Jersey Devils

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For the NHL team, see New Jersey Devils. For the legendary creature (cryptid), see Jersey Devil.
Jersey Devils
City Cherry Hill, New Jersey
League Eastern Hockey League
Operated 1964–1973
Home arena Cherry Hill Arena
Colors Red, Black, and White
Franchise history
1955-1964 Philadelphia Ramblers
1964-1973 Jersey Devils
Reproduction of two logos on a letter from the Jersey Devils in 1972-73, the last season before the team folded.

The Jersey Devils was the name of a professional ice hockey team from Cherry Hill, New Jersey.

The Devils were formed when the Philadelphia Ramblers, a member of the Eastern Hockey League, relocated to Cherry Hill at the end of the 1963-64 season. The Devils played in the Cherry Hill Arena until 1973, when the team folded along with the Eastern Hockey League (EHL).

The Devils had several notable players (below) and also won the highest scoring game in EHL history, a 16–15 over the Syracuse Blazers on February 24, 1968 at the Cherry Hill Arena before 4,583 fans.[1]

Completed scorecard for a game between the Jersey Devils and Syracuse Blazers in the early 1970s showing the lineups for the two teams.

The EHL split into two fairly short-lived leagues. The Northern teams became the North American Hockey League while the Southern teams became the Southern Hockey League, however the Devils (who had been the southernmost franchise in the Northern Division of the EHL) did not join either.[2]

Notable players and coaches[edit]

  • Bobby Taylor, who was later a backup goalie for the Philadelphia Flyers under Bernie Parent. He later became a color commentator on radio and television hockey broadcasts for the Flyers (1976-1992) and then the Tampa Bay Lightning (beginning in 1993); he has announced that he would retire from his position on the Lightning telecasts once the 2014-15 season ends.[3]
  • Dick Sarrazin, who later played for the Philadelphia Flyers and two WHA teams in the late 1960s and early 1970s.[4]
  • Marcel Pelletier, a former NHL goaltender, who ended his twenty-year career as a player/coach with the Devils in 1969.[5]
  • Rosaire Paiement played the 1966–67 season, scoring 125 points. He later played for the Philadelphia Flyers and Vancouver Canucks in the NHL and for several WHA teams.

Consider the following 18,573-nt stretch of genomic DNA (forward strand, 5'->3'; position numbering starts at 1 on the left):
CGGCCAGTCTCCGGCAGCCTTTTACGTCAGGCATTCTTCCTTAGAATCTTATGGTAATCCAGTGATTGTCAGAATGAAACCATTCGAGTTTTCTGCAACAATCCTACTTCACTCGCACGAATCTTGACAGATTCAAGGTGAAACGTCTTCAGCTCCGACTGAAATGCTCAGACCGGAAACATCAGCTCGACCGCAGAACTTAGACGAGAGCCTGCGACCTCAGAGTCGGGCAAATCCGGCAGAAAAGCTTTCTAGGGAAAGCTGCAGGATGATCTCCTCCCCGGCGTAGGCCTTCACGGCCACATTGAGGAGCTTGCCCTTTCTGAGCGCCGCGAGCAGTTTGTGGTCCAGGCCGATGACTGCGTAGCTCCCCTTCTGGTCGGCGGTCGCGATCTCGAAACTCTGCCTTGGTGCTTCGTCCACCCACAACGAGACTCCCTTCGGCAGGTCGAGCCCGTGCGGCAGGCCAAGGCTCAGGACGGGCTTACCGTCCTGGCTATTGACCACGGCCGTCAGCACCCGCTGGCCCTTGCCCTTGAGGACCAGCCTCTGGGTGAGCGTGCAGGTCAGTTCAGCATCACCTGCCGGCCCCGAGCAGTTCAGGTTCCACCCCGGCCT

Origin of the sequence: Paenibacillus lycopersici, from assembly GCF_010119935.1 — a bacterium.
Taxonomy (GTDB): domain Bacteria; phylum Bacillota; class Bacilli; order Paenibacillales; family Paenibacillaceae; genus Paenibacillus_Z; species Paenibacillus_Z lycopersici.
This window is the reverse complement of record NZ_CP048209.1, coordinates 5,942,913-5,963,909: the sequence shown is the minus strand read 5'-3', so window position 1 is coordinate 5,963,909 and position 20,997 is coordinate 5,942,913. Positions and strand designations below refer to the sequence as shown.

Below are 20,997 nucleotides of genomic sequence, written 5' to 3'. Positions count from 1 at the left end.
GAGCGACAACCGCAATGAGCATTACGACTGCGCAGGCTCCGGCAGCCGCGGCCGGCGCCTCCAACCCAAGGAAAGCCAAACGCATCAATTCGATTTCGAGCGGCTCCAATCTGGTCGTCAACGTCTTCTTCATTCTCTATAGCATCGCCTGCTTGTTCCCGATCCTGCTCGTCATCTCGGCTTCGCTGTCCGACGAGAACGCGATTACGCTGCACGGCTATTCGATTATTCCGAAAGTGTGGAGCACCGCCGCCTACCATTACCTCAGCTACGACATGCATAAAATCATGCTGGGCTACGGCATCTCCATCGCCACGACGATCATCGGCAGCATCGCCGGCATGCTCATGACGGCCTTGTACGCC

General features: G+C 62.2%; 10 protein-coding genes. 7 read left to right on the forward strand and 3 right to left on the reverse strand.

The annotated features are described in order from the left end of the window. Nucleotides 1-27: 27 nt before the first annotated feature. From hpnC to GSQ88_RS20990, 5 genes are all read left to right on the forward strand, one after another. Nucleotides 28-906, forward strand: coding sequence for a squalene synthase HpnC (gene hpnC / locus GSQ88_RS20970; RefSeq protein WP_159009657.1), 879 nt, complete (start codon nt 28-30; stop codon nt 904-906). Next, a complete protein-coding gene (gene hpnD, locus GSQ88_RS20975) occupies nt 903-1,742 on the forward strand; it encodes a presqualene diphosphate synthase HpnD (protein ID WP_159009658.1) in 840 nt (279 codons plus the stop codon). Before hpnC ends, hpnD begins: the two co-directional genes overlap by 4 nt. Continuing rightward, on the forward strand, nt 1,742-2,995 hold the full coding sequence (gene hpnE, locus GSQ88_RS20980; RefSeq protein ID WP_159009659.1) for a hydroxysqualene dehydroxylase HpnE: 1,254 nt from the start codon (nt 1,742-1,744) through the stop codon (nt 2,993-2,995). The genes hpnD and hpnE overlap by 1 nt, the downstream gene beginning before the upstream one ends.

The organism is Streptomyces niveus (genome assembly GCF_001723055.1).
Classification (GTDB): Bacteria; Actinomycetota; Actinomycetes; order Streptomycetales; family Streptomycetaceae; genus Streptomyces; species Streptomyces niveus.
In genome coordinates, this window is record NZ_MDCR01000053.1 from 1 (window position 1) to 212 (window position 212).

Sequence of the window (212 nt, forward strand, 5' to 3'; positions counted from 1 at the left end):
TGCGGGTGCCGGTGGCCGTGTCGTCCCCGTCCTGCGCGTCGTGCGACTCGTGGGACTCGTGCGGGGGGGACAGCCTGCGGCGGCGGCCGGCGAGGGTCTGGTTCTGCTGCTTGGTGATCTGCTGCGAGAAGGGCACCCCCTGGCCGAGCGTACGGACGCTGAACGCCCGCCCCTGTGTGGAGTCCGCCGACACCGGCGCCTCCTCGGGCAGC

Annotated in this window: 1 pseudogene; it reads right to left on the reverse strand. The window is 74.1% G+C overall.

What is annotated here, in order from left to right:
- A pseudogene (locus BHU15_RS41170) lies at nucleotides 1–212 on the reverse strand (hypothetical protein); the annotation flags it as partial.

• Vic Stasiuk, the Philadelphia Flyers second head coach was head coach of the Devils for two seasons, 1966–68.
  • Gary Gresdal, who led the EHL in penalties in 1971–72 with 392 minutes. He played briefly for the Quebec Nordiques in the WHA.
  • Larry Pleau, 1968–69 North Division Rookie of the Year who later played several seasons with the Montreal Canadiens. He also appeared for the United States Olympic hockey team in 1968 and the New England Whalers in the WHA before working as their coach and in the front office of the Saint Louis Blues for 13 years.
  • Jamie Kennedy, 1970–71 North Division First Team All-Star Center who played briefly for the New York Raiders in the World Hockey Association. He is also a member of the Prince Edward Island Hall of Fame.[6]
  • John Brophy, all time EHL career leader in penalty minutes (3822), who played his final season as a Devil in 1972–73. He later coached for one season (1978–79) for Birmingham Bulls of the WHA and three (1986–89) with the Toronto Maple Leafs.

Season-by-season record[edit]

Note: GP = Games played, W = Wins, L = Losses, T = Ties, Pts = Points, GF = Goals for, GA = Goals against, PIM = Penalties in minutes

EHL Season GP W L T Pts GF GA PIM Finish Playoffs
1964–65 72 34 34 4 72 297 312 902 Fourth in Northern Lost Quarter-final to Long Island Ducks, 1-3
1965-66 72 25 43 4 54 239 311 733 Fifth in Northern Out of playoffs
1966-67 72 39 30 3 81 292 210 1156 Second in Northern Won Quarter-final over Johnstown Jets, 3-2
Won Semi-final over Clinton Comets 4-2
Lost Final to Nashville Dixie Flyers 1-4
1967-68 72 17 51 4 38 251 458 1231 Fifth in Northern Out of playoffs
1968-69 72 26 39 7 59 245 301 1043 Fifth in Northern Out of playoffs
1969-70 74 20 48 6 46 278 440 1183 Sixth in Northern Out of playoffs
1970-71 74 22 39 13 57 282 353 0 Sixth in Northern Out of playoffs
1971-72 75 25 40 10 60 237 294 1628 Sixth in Northern Out of playoffs
1972-73 76 23 41 12 58 239 300 0 Fourth in Central Out of playoffs

Notes[edit]

  1. ^ [1]
  2. ^ "A to Z Encyclopedia of Ice Hockey". Retrieved 2009-01-16. 
  3. ^ "Legends of Hockey". Retrieved 2009-01-16. [permanent dead link]
  4. ^ "Hockey Database". Retrieved 2009-01-16. 
  5. ^ "Hockey Database". Retrieved 2009-01-16. 
  6. ^ [2]

External links[edit]